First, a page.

Food system workers have been undervalued, at best, and often exploited. The cruel irony of this disregard was thrown into sharp relief when, as part of pandemic response, workers throughout the food system were deemed “essential.” The “Essential Worker” designation turns an inconvenient truth into an undeniable one: all people -- and all Coloradans -- rely upon FSWs to meet their basic needs in times of calm and crisis. Now that our collective dependence on FSWs has been laid bare, it is time to offer them dignity, respect, and support in tangible forms.
Project Protect Food System Workers was organized to ensure that this group of always-essential workers is adequately protected from COVID and appropriately compensated for their labor and for the risks they assume in service to the common good. While working toward this goal, we found data on these communities to be inconsistent and not accessible, and at times inaccurate or completely non-existent.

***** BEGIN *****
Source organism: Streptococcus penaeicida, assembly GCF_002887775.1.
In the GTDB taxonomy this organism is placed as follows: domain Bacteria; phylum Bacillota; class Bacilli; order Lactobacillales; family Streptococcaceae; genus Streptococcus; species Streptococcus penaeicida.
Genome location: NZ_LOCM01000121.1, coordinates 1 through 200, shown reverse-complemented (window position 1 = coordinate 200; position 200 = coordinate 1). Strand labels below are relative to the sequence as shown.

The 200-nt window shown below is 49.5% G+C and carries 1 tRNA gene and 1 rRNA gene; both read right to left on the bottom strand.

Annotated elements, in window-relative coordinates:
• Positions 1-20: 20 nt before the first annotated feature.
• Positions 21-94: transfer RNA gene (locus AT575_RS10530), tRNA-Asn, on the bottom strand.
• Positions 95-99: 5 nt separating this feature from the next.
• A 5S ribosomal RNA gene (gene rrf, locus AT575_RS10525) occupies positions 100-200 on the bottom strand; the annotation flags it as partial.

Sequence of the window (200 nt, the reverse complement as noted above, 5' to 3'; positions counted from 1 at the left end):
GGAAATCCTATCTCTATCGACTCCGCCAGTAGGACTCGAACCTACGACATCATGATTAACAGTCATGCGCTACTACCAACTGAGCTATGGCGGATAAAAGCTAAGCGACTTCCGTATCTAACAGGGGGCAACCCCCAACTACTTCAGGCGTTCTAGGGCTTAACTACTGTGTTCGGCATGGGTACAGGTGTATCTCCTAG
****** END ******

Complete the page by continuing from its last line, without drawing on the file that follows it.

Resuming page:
This document works to remedy this by providing some clear data points, information, and context to what we know to be true for food system workers in Colorado, specifically those in food production and manufacturing. This document focuses on farm, ranch, and agricultural labor and food manufacturing. While these two industries are closely related, and workers have been known to cross between these categories at times, they present unique contexts, challenges, and realities for the workers who navigate these workplaces. Therefore, we believe these two categories need to be defined separately so we can best cater to the specific challenges and strengths present. This document summarizes information we learned in 2020.